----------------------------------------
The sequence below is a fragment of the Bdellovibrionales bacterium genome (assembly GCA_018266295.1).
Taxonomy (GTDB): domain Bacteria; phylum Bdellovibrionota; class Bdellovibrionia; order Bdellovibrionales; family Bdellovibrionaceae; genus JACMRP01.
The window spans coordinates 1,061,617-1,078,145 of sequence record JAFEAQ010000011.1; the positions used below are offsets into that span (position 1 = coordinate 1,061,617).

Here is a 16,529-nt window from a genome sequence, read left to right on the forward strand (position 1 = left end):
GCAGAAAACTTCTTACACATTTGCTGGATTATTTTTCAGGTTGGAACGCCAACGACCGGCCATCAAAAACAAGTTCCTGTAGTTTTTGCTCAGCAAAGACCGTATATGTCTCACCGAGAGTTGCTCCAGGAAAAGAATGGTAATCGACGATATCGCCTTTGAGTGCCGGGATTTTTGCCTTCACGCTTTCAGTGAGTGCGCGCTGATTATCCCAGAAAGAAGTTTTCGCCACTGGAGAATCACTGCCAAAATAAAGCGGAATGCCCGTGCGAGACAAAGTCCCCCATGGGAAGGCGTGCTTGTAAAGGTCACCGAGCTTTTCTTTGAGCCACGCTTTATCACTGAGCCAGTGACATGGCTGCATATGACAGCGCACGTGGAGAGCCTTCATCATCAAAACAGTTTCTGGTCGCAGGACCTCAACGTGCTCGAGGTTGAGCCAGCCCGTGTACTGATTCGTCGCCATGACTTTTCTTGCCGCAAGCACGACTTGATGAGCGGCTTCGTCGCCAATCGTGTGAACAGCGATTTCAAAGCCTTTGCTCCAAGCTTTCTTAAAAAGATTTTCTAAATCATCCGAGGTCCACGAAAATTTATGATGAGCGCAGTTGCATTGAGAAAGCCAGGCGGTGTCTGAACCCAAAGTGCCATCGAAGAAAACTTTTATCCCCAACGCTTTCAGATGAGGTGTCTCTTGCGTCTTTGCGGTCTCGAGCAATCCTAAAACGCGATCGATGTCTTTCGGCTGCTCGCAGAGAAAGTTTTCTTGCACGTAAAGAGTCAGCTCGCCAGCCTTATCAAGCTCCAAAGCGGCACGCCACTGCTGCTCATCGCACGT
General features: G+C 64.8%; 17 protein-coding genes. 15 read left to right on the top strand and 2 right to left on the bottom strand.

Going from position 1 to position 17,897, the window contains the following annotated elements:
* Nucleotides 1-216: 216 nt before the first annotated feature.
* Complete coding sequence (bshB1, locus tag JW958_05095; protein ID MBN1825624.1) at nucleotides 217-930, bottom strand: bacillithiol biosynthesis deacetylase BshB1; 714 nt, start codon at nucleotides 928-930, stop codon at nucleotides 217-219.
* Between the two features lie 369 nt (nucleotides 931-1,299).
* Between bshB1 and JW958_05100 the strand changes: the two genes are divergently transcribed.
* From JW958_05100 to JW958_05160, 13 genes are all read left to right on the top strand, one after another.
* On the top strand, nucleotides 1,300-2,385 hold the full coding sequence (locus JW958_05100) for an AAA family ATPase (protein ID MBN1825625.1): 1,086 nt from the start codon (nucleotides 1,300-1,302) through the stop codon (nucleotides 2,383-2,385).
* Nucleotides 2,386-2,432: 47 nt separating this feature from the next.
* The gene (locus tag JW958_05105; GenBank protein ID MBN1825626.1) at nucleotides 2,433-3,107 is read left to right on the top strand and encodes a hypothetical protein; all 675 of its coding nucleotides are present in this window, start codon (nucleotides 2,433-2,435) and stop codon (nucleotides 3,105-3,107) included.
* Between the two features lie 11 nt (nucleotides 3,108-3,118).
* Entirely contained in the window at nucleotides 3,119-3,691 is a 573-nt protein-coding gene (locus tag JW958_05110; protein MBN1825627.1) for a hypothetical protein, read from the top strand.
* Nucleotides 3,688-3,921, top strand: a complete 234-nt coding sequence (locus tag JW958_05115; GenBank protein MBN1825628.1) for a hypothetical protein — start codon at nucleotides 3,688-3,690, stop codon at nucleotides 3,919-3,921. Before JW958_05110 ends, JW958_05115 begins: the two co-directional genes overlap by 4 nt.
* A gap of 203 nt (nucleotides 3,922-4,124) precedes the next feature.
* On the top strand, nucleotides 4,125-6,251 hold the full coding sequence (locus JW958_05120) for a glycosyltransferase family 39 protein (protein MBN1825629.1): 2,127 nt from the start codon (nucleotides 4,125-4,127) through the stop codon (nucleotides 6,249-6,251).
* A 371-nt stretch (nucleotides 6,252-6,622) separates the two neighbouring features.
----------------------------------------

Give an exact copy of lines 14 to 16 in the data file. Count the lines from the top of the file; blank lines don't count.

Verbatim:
* Nucleotides 2,386-2,432: 47 nt separating this feature from the next.
* The gene (locus tag JW958_05105; GenBank protein ID MBN1825626.1) at nucleotides 2,433-3,107 is read left to right on the top strand and encodes a hypothetical protein; all 675 of its coding nucleotides are present in this window, start codon (nucleotides 2,433-2,435) and stop codon (nucleotides 3,105-3,107) included.
* Between the two features lie 11 nt (nucleotides 3,108-3,118).